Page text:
U.S. companies are better positioned for “cashing out” shareholders than at any other time in more than half a century, according to Myles Zyblock, chief institutional strategist at RBC Capital Markets.
The CHART OF THE DAY shows cash and other liquid assets as a percentage of corporations’ total assets, based on quarterly data compiled by the Federal Reserve. Last quarter’s reading was 7.5 percent, the highest since 1959.
Corporate cash increased by more than $200 billion in each of the past three years, including a $340.9 billion surge last year. Companies are poised to sustain the growth rate in their “cash mountain,” Zyblock wrote two days ago in a report that featured a similar chart.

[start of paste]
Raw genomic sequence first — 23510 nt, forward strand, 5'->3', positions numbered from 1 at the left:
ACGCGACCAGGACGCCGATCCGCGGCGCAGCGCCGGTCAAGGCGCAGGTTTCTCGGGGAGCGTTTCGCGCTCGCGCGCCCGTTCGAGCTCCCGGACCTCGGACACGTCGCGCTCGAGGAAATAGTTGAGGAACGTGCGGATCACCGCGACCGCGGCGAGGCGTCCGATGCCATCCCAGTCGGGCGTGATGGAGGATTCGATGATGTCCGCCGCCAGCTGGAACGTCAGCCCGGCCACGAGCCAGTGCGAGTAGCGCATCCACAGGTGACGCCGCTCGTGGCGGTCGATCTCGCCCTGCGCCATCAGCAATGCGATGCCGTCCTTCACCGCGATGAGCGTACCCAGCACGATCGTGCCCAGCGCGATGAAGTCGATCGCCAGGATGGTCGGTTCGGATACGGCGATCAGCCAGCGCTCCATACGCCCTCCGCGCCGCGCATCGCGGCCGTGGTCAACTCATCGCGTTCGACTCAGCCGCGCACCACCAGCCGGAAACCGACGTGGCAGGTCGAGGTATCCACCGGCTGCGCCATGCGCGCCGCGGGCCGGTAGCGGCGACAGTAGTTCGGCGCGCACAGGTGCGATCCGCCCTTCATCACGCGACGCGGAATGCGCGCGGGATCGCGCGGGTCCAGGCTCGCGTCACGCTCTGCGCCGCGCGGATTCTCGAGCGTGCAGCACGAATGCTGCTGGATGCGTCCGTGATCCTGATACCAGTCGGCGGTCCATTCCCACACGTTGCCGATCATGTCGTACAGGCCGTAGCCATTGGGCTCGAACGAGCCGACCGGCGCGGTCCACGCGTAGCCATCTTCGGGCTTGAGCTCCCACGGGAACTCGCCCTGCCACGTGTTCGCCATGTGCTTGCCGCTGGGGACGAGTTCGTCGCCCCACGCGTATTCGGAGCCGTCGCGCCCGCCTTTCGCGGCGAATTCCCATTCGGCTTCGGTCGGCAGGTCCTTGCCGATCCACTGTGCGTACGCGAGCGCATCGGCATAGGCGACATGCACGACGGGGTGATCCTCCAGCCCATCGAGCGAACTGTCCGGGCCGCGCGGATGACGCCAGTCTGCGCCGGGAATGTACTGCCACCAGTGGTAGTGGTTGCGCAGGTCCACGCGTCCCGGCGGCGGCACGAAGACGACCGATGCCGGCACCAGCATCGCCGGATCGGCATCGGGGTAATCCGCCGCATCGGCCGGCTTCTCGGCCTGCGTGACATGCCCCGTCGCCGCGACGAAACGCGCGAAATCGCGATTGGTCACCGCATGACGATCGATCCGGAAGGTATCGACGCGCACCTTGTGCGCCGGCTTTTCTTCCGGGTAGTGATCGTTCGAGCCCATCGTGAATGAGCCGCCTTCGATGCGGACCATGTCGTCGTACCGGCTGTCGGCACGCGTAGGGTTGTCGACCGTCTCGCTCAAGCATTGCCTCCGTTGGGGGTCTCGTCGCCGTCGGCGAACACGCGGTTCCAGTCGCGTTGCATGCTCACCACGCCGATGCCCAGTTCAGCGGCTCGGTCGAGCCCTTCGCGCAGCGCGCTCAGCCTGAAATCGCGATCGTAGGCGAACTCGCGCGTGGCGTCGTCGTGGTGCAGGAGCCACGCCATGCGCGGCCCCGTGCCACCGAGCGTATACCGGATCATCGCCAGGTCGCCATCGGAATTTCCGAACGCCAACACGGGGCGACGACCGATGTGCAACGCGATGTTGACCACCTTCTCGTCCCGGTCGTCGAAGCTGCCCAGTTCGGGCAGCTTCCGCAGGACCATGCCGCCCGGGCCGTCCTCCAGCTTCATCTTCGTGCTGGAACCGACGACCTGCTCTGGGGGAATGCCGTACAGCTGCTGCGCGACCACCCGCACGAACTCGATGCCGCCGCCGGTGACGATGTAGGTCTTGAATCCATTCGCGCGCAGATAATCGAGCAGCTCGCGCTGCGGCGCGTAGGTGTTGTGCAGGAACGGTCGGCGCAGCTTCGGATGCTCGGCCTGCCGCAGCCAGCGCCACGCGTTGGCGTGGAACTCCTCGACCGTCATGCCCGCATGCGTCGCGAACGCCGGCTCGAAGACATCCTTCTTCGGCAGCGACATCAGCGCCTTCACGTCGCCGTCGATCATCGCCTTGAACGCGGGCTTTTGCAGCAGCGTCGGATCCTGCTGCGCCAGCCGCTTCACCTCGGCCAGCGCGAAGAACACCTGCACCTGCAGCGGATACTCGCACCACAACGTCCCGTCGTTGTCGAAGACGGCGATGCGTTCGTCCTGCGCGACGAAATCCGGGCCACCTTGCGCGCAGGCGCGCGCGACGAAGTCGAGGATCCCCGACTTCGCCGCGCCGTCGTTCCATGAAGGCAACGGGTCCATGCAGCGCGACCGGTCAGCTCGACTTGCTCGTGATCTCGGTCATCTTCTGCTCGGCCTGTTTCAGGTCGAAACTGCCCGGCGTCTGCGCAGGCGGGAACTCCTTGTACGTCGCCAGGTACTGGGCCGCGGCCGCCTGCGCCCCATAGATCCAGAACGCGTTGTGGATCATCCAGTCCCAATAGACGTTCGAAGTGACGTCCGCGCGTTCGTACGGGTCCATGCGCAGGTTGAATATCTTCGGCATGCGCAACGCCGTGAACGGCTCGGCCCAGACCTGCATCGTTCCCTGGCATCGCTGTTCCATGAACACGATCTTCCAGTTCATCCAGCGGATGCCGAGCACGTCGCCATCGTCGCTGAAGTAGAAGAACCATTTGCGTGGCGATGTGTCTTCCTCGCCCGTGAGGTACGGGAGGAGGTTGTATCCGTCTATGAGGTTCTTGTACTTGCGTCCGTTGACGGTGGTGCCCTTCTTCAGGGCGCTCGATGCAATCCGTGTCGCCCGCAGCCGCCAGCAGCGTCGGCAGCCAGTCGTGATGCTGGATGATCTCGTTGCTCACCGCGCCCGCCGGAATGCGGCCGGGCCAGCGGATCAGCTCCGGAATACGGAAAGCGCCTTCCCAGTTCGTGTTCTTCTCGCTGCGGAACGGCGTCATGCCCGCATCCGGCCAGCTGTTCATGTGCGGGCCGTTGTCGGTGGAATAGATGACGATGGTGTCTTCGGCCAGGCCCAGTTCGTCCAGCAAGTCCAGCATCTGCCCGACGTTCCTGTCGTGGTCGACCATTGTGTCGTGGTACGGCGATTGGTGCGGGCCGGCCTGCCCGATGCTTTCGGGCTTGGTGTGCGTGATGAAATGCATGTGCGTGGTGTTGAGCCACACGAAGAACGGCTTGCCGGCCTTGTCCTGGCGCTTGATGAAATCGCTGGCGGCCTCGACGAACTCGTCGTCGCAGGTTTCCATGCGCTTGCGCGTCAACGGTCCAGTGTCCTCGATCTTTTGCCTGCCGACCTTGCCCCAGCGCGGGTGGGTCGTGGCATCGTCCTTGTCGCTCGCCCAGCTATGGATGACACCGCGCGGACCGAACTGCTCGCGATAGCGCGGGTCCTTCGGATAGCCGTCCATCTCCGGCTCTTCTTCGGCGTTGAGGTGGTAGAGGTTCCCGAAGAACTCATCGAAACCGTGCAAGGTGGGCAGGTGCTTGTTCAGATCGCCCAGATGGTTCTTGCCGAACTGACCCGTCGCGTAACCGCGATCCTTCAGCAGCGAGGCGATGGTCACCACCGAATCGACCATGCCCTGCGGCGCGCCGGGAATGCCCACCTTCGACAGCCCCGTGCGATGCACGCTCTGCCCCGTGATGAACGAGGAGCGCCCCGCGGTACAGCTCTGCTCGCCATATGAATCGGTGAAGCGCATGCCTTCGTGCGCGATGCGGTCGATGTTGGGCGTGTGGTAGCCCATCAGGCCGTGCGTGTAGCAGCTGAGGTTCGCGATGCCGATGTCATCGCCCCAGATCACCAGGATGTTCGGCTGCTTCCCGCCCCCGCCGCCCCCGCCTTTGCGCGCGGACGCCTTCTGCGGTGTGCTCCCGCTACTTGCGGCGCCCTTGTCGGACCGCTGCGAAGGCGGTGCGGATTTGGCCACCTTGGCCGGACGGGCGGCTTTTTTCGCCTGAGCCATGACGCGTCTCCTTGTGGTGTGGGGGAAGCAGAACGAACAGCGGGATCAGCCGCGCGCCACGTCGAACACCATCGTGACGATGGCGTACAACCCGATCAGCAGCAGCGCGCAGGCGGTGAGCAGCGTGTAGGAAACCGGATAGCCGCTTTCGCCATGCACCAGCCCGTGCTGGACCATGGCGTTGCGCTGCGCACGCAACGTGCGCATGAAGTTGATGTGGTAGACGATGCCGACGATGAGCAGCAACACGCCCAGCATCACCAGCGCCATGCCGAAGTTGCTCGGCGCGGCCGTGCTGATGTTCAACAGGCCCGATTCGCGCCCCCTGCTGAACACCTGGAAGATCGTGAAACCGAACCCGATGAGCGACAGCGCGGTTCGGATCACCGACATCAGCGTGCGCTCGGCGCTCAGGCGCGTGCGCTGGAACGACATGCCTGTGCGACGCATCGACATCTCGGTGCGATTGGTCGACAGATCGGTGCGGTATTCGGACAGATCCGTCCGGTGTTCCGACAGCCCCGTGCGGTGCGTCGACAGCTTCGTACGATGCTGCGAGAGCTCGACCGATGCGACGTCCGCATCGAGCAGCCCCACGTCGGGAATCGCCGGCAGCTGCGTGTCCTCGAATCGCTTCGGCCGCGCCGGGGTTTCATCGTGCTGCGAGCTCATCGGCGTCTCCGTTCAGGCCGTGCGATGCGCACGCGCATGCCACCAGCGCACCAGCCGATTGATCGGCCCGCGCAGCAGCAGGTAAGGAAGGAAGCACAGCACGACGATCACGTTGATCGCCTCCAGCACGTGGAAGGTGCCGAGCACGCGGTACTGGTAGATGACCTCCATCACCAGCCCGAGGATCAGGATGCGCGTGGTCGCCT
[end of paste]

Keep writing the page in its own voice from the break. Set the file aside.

Many companies are raising more money through bond sales because interest rates are low, the Toronto-based strategist wrote. The yield on a Moody’s Investors Service index of Baa rated corporate debt has averaged 5.2 percent this quarter, about 0.9 percentage point less than a year earlier.
Increased cash and relatively cheap debt financing will lead to growth in dividends as well as stock repurchases, the report said.
Health-care and technology companies have the most room to lift payouts and buy back more shares, Zyblock wrote. The groups have the highest percentage of cash to assets for non-financial companies, based on figures for the Standard & Poor’s 500 Index that he cited. Energy producers are another possibility, he added, because they have relatively little debt.
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